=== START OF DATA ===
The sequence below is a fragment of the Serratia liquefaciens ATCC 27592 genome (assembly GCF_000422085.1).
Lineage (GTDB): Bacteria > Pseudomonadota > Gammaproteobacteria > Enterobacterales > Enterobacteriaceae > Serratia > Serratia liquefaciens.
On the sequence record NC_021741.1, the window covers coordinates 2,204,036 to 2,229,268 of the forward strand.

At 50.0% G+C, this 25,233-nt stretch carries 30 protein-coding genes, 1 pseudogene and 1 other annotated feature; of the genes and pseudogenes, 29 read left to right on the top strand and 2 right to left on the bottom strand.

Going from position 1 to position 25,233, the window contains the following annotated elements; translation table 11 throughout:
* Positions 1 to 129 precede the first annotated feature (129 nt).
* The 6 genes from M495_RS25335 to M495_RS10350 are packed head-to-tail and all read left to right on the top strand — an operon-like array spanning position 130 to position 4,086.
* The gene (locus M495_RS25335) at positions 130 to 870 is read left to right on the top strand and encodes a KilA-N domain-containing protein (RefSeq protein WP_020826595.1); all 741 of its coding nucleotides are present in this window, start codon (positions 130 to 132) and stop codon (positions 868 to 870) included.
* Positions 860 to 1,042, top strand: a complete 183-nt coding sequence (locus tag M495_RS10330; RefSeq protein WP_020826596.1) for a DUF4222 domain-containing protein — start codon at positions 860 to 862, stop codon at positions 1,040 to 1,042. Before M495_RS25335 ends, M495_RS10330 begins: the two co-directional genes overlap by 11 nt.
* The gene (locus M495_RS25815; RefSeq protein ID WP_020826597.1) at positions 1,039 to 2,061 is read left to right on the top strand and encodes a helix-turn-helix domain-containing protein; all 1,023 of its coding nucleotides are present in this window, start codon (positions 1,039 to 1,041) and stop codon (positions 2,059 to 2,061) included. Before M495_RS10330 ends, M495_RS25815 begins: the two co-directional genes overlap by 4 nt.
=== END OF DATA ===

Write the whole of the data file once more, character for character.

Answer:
The sequence below is a fragment of the Serratia liquefaciens ATCC 27592 genome (assembly GCF_000422085.1).
Lineage (GTDB): Bacteria > Pseudomonadota > Gammaproteobacteria > Enterobacterales > Enterobacteriaceae > Serratia > Serratia liquefaciens.
On the sequence record NC_021741.1, the window covers coordinates 2,204,036 to 2,229,268 of the forward strand.

At 50.0% G+C, this 25,233-nt stretch carries 30 protein-coding genes, 1 pseudogene and 1 other annotated feature; of the genes and pseudogenes, 29 read left to right on the top strand and 2 right to left on the bottom strand.

Going from position 1 to position 25,233, the window contains the following annotated elements; translation table 11 throughout:
* Positions 1 to 129 precede the first annotated feature (129 nt).
* The 6 genes from M495_RS25335 to M495_RS10350 are packed head-to-tail and all read left to right on the top strand — an operon-like array spanning position 130 to position 4,086.
* The gene (locus M495_RS25335) at positions 130 to 870 is read left to right on the top strand and encodes a KilA-N domain-containing protein (RefSeq protein WP_020826595.1); all 741 of its coding nucleotides are present in this window, start codon (positions 130 to 132) and stop codon (positions 868 to 870) included.
* Positions 860 to 1,042, top strand: a complete 183-nt coding sequence (locus tag M495_RS10330; RefSeq protein WP_020826596.1) for a DUF4222 domain-containing protein — start codon at positions 860 to 862, stop codon at positions 1,040 to 1,042. Before M495_RS25335 ends, M495_RS10330 begins: the two co-directional genes overlap by 11 nt.
* The gene (locus M495_RS25815; RefSeq protein ID WP_020826597.1) at positions 1,039 to 2,061 is read left to right on the top strand and encodes a helix-turn-helix domain-containing protein; all 1,023 of its coding nucleotides are present in this window, start codon (positions 1,039 to 1,041) and stop codon (positions 2,059 to 2,061) included. Before M495_RS10330 ends, M495_RS25815 begins: the two co-directional genes overlap by 4 nt.